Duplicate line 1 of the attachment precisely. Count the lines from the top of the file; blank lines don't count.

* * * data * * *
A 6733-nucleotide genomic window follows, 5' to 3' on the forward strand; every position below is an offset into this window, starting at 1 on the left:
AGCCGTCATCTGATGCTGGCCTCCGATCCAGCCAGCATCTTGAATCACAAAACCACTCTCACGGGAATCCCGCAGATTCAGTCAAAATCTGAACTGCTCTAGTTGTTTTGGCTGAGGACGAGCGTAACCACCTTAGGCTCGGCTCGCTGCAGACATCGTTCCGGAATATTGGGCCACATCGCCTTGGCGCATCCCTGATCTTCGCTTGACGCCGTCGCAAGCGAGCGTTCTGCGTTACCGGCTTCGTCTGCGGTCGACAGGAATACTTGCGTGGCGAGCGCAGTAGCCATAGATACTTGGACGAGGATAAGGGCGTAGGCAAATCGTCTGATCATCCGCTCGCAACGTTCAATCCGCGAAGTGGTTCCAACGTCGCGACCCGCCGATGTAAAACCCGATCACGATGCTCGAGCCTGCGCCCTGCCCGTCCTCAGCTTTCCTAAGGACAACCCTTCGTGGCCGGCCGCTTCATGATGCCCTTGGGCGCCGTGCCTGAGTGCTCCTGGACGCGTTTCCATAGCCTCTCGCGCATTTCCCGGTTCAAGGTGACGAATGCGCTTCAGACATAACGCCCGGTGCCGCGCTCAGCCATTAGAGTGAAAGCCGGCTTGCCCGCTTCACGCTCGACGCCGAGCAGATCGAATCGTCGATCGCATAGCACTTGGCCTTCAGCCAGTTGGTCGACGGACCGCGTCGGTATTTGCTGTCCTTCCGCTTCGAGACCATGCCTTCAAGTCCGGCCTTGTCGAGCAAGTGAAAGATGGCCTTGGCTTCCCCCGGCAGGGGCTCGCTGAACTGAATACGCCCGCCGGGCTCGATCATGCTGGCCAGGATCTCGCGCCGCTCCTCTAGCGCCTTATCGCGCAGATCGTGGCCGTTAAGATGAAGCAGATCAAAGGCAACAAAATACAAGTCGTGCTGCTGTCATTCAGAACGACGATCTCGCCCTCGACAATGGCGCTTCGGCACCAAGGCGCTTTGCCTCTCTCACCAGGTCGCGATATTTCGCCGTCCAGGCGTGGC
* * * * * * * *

A 6733-nucleotide genomic window follows, 5' to 3' on the forward strand; every position below is an offset into this window, starting at 1 on the left: